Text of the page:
While “30 Rock” has remained consistently popular amongst television critics over its four seasons and has won several major awards, white people have been complaining about its decrease in quality since season two. Specifically, they seem incredulous that such a “smart” and “witty” show would “lower itself” to participate in network television stunts. Examples include the cross promotion of former NBC employee Jerry Seinfeld’s Bee Movie in season two or the alleged “stunt casting” of major movie stars like Salma Hayek and Steve Martin in season three.
The cast of “30 Rock.” Unlike “The Office,” another NBC sitcom white people like to complain about, “30 Rock” is not adapted from anything British.
Recently, “30 Rock” complaining has revved up considerably, as a number of white people who are actually also television critics have openly expressed their beliefs that the show is in “dangerous decline.” Apparently “30 Rock” is no longer “one of the funniest” shows in history but merely a “B minus” program in a current state of “malaise.” While a B minus is still an acceptable and desired grade in many parts of the world, in the realm of white television it is akin to a D plus.
Despite all the complaining, it is clear white people hold a reverence for “30 Rock,” as evidenced by the following dramatic quote (courtesy of Nathan Rabin, noted white person and TV critic):
“I’d almost rather not write about ’30 Rock’ than write negative reviews.”
3. Late Night Comedy – Late night comedy—that is, televised comedy that generally occurs after 11 P.M. on weeknights—has long been a topic white people relish complaining about. This is interesting because approximately 95% of the programs that have made up late night comedy in the past four decades have been practically interchangeable. Generally, the format is as follows: a white comedian (or “host”) spends an hour chatting with an ugly musician while simultaneously entertaining visits from celebrity guests and engaging in absurd bits of visual humor.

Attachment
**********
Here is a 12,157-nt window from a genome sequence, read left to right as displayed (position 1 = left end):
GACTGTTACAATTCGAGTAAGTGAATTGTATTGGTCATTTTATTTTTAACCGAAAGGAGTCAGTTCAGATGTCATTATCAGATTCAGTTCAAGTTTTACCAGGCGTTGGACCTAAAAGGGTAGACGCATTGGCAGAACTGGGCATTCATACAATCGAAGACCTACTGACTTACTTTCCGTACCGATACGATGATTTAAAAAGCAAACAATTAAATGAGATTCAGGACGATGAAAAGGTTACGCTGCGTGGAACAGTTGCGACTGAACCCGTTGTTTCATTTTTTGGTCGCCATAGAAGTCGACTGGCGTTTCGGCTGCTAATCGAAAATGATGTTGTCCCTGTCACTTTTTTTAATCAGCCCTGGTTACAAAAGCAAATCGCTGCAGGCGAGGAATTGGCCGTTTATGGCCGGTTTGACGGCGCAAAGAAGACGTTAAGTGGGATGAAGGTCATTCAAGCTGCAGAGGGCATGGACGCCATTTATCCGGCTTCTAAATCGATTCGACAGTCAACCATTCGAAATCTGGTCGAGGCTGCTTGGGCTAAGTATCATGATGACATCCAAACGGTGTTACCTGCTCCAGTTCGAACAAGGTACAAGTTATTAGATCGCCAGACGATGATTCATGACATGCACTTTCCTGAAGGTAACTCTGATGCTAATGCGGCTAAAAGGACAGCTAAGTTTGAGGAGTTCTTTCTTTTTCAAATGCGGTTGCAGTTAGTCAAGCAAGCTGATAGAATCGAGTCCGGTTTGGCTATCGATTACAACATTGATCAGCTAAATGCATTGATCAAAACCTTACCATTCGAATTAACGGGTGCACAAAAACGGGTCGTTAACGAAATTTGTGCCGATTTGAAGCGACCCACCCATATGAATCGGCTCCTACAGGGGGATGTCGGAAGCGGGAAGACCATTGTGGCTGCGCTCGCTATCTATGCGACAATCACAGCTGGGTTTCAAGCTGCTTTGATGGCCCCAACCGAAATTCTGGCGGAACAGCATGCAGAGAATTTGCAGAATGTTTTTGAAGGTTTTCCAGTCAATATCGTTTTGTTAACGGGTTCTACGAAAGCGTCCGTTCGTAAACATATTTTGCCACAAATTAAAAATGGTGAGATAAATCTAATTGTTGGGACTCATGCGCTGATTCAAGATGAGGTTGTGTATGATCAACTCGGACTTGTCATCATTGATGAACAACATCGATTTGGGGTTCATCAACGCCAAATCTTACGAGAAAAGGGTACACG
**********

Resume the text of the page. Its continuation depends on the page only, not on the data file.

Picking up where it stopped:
Yet there appear to be many subtle and unseen layers to the bevy of late night comedy programs white people have argued about over the years. For instance, most white people will tell you that “Tonight Show” host Johnny Carson was the best late night comedian because he was “classy” and “sharp” while “The Chevy Chase Show’s” Chevy Chase was the worst because he was “awkward” and “depressing,” despite the fact both of these men wore similar suits, sat behind the same basic kind of desk, and more or less sported the same haircut.
Arsenio Hall, one of the few late night comedians in history who was not white. His show, “The Arsenio Hall Show,” was popular for a few years in the early nineties thanks to the host’s extremely long fingers and his ability to make ordinary people bark on command.
Similarly, white people love to converse about the “broad humor” of “Tonight Show” host Jay Leno versus the “sarcastic quips” of “Late Night” host David Letterman; to the outside observer, however, the only difference between these two men are how they light their studios. One should of course never suggest this to a white person in the heat of a Leno/Letterman discussion, as they take late night comedy preferences very seriously and have been known to attack when provoked. It is widely believed that former President Bill Clinton murdered his friend Vince Foster after Foster called Letterman an “East Coast elitist with no connection to the American people.”
4. The Weather – Actually, everybody likes to complain about the weather, regardless of race.
“Can you people believe this fuckin’ shit?”
5. Lines At The Bank – Uh, don’t get me started.